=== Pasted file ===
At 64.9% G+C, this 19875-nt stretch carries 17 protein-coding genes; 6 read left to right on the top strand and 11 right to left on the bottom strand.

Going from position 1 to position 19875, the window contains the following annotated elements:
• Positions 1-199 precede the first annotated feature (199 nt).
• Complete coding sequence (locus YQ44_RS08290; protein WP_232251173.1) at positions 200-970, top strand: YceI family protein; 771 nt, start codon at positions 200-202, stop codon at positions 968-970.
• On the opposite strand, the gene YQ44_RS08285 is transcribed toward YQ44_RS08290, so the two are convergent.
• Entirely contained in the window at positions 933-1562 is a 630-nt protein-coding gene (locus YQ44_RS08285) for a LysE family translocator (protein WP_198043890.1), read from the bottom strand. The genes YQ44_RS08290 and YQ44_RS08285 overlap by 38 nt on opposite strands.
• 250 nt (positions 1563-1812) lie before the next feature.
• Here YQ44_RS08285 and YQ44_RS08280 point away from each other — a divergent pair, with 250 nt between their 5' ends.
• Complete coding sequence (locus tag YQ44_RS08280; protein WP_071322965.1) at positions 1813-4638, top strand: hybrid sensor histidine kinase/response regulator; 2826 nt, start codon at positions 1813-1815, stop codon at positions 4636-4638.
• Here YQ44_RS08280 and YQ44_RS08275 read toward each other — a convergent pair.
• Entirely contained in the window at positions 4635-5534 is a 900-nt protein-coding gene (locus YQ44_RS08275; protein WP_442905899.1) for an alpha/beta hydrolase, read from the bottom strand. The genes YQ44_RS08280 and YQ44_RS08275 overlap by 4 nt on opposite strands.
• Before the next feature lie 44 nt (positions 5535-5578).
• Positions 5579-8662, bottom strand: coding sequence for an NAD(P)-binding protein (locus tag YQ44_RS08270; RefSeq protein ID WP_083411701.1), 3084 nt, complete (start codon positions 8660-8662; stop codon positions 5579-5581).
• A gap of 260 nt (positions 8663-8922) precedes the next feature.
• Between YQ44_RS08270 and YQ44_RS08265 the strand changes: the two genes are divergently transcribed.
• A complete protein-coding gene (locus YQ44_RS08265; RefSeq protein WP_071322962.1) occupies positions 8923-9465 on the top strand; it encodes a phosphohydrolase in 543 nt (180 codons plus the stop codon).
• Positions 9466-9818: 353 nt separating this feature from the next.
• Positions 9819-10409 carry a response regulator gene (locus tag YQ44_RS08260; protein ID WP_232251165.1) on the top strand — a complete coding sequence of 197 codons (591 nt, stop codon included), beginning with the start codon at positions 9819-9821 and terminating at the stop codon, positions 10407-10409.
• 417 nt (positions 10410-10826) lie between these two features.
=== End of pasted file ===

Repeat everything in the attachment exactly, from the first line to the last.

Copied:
At 64.9% G+C, this 19875-nt stretch carries 17 protein-coding genes; 6 read left to right on the top strand and 11 right to left on the bottom strand.

Going from position 1 to position 19875, the window contains the following annotated elements:
• Positions 1-199 precede the first annotated feature (199 nt).
• Complete coding sequence (locus YQ44_RS08290; protein WP_232251173.1) at positions 200-970, top strand: YceI family protein; 771 nt, start codon at positions 200-202, stop codon at positions 968-970.
• On the opposite strand, the gene YQ44_RS08285 is transcribed toward YQ44_RS08290, so the two are convergent.
• Entirely contained in the window at positions 933-1562 is a 630-nt protein-coding gene (locus YQ44_RS08285) for a LysE family translocator (protein WP_198043890.1), read from the bottom strand. The genes YQ44_RS08290 and YQ44_RS08285 overlap by 38 nt on opposite strands.
• 250 nt (positions 1563-1812) lie before the next feature.
• Here YQ44_RS08285 and YQ44_RS08280 point away from each other — a divergent pair, with 250 nt between their 5' ends.
• Complete coding sequence (locus tag YQ44_RS08280; protein WP_071322965.1) at positions 1813-4638, top strand: hybrid sensor histidine kinase/response regulator; 2826 nt, start codon at positions 1813-1815, stop codon at positions 4636-4638.
• Here YQ44_RS08280 and YQ44_RS08275 read toward each other — a convergent pair.
• Entirely contained in the window at positions 4635-5534 is a 900-nt protein-coding gene (locus YQ44_RS08275; protein WP_442905899.1) for an alpha/beta hydrolase, read from the bottom strand. The genes YQ44_RS08280 and YQ44_RS08275 overlap by 4 nt on opposite strands.
• Before the next feature lie 44 nt (positions 5535-5578).
• Positions 5579-8662, bottom strand: coding sequence for an NAD(P)-binding protein (locus tag YQ44_RS08270; RefSeq protein ID WP_083411701.1), 3084 nt, complete (start codon positions 8660-8662; stop codon positions 5579-5581).
• A gap of 260 nt (positions 8663-8922) precedes the next feature.
• Between YQ44_RS08270 and YQ44_RS08265 the strand changes: the two genes are divergently transcribed.
• A complete protein-coding gene (locus YQ44_RS08265; RefSeq protein WP_071322962.1) occupies positions 8923-9465 on the top strand; it encodes a phosphohydrolase in 543 nt (180 codons plus the stop codon).
• Positions 9466-9818: 353 nt separating this feature from the next.
• Positions 9819-10409 carry a response regulator gene (locus tag YQ44_RS08260; protein ID WP_232251165.1) on the top strand — a complete coding sequence of 197 codons (591 nt, stop codon included), beginning with the start codon at positions 9819-9821 and terminating at the stop codon, positions 10407-10409.
• 417 nt (positions 10410-10826) lie between these two features.